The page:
Is there another way to achieve this now?

    Henry Schreiner
    @henryiii
    That’s supposed to work, it’s just been generalized to work in more places - must be a bug!
    Alexander Held
    @alexander-held
    Thanks! I'll open it in an issue then.
    Henry Schreiner
    @henryiii
    Perfect, thanks, I’ll get right on it.
    Henry Schreiner
    @henryiii
    Ahh, the breakage happens with the final line, not the earlier part. Good, faith in my testing has been restored. I was sure I tested somethign like the hist[…] line. Okay, interesting; this code wasn’t supposed to have triggered here. Working on fixing now.
    Technically, this is still “unimplemented” behavior - see scikit-hep/boost-histogram#276 - but if it used to happen to work, it should continue to. And it was planned anyway. Sorry, thought you were using hist.view() /= 2.
    Henry Schreiner
    @henryiii
    Found the bug. 🤦
    Henry Schreiner
    @henryiii
    Static typing would have caught this. (Even just by forcing me to be aware of the possible arguments to __setitem__)
    Alexander Held
    @alexander-held
    Thanks a lot Henry!
    Henry Schreiner
    @henryiii
    Boost-histogram 0.12 is out. It’s mostly a bugfix release, fixing several important bugs, with a few minor things. The current develop branch has PlottableProtocol, which needs a little more time before being released, but feel free to try it out if you like the bleeding edge!
    Hans Dembinski
    @HDembinski
    :-D
    Hans Dembinski
    @HDembinski
    Hi all, there is currently a push in scipy to include Boost as a dependency. This is initiated by the wish to replace current implementations in scipy.special and scipy.stats with those in Boost.Math. Someone else (not me!) then brought up that one could then also base histograms and the scipy.stats.binned_statistics on Boost.Histogram.
    I then told them about boost-histogram and the possible performance increases. Not anything I could work on anytime soon, but exciting to see interest in Scipy about this sort of thing.
    Someone also mentioned the problem with incremental filling, which is currently not efficiently possible with numpy.histogram, which boost-histogram solves.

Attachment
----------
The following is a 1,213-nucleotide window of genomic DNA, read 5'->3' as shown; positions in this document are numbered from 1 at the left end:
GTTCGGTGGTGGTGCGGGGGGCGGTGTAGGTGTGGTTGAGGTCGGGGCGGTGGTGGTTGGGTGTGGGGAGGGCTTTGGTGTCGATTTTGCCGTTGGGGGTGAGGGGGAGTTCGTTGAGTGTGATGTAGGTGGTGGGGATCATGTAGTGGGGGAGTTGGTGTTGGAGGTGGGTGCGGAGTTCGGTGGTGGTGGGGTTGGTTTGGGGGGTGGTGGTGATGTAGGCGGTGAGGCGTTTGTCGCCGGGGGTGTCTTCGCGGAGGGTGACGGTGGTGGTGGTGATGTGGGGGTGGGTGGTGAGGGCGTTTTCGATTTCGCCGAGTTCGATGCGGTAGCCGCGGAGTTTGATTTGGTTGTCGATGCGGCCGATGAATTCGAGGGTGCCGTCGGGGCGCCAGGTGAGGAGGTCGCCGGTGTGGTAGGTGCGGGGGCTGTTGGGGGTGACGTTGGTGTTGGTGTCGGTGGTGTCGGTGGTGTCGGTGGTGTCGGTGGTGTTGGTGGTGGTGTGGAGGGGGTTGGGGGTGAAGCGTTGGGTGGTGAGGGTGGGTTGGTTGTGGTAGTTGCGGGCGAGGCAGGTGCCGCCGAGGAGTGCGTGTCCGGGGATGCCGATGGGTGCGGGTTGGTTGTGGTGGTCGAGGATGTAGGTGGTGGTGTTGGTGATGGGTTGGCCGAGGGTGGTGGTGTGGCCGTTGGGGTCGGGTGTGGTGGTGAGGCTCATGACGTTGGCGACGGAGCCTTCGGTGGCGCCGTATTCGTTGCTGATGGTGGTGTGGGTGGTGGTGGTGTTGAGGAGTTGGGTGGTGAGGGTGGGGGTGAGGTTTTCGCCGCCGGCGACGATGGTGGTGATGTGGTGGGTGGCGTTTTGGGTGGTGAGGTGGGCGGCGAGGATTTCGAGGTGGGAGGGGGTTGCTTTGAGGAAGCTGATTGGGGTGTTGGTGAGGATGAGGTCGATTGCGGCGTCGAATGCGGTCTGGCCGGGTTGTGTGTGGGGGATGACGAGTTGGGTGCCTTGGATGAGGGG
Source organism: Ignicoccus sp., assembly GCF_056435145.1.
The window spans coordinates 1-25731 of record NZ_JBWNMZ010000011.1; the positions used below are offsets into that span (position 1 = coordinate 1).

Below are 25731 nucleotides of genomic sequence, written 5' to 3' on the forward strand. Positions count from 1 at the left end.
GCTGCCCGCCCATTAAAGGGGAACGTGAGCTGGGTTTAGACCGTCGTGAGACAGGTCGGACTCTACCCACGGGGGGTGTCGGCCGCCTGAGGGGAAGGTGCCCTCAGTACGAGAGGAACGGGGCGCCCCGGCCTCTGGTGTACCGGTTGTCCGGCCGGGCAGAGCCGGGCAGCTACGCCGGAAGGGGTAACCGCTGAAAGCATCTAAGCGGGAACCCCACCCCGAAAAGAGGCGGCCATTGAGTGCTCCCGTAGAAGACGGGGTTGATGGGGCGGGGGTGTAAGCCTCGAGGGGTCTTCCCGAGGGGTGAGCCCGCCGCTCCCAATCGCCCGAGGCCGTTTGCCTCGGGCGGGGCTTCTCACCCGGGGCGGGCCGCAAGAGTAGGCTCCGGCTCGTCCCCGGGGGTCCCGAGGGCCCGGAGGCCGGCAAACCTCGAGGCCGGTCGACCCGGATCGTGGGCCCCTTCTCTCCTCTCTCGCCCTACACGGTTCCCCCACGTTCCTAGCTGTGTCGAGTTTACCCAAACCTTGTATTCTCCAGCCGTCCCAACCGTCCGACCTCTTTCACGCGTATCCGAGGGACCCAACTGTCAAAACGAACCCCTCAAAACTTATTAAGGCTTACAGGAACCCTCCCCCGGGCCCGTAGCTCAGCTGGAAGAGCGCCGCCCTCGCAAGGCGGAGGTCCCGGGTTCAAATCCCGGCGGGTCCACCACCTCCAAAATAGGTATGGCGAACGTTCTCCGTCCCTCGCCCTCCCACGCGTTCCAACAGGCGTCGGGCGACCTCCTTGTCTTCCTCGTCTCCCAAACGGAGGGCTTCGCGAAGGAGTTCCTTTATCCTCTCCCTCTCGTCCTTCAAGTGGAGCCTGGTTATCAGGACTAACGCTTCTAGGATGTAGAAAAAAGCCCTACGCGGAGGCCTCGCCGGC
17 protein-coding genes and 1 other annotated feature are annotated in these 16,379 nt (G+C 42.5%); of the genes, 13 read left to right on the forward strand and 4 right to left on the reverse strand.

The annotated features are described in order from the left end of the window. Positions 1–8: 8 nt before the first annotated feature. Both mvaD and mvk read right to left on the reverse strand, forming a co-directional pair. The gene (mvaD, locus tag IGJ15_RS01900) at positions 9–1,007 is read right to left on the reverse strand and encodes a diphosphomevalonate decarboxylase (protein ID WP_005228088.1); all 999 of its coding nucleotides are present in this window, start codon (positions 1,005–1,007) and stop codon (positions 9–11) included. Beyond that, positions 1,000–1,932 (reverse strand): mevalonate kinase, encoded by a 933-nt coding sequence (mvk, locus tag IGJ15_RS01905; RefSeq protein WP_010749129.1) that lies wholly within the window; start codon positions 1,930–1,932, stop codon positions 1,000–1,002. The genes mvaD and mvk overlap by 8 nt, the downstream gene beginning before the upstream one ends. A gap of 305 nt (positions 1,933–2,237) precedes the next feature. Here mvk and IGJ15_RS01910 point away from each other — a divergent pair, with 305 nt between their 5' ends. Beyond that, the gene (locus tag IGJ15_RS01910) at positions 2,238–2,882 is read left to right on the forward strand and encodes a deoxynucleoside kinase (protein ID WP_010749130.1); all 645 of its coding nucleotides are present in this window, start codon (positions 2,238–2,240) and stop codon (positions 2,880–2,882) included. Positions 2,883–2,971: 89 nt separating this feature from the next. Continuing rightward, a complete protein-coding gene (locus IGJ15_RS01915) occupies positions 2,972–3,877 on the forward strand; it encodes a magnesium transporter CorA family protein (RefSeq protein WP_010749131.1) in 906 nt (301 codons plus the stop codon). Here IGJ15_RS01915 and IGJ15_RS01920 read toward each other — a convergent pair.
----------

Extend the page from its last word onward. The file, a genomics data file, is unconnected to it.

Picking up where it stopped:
I was told that scipy.stats.binned_statistics is a pure python implementation currently, so basing it on Boost.Histogram would surely speed up that code.
    Jim Pivarski
    @jpivarski
    Cool! I hope that happens! Might that mean that boost-histogram (the Python interface) would become part of SciPy? That would strongly serve to standardize histogramming in Python.
    Hans Dembinski
    @HDembinski
    It does not seem impossible
    Eduardo Rodrigues
    @eduardo-rodrigues
    Excellent news @HDembinski! Looking forward to further news on that front.
    Henry Schreiner
    @henryiii
    Sorry, currently, it is impossible. Boost.Histogram requires C++14, and SciPy ships manylinux1 wheels. You can’t build the C++14 code in Boost.Histogram with GCC 4.8.2. However, the PyPA plans to drop manylinux1 this summer, so at some point this year, in theory, SciPy/NumPy/etc. will all stop shipping manylinux1 wheels, and suddely the minimum compiler anyone cares about will be much higher (8.3.1 for manylinux2010), making this possible for the first time!
    It’s going to be a big deal, because pip 9 can’t download manylinux2010 wheels, which is the main reason they still ship manylinux1 wheels today. And recently I found if you use Ubuntu 18.04, and use the python-3.8 package, you still get pip 9 even on Python 3.8!!! (which is totally unsupported). I hate distro packaging sometimes…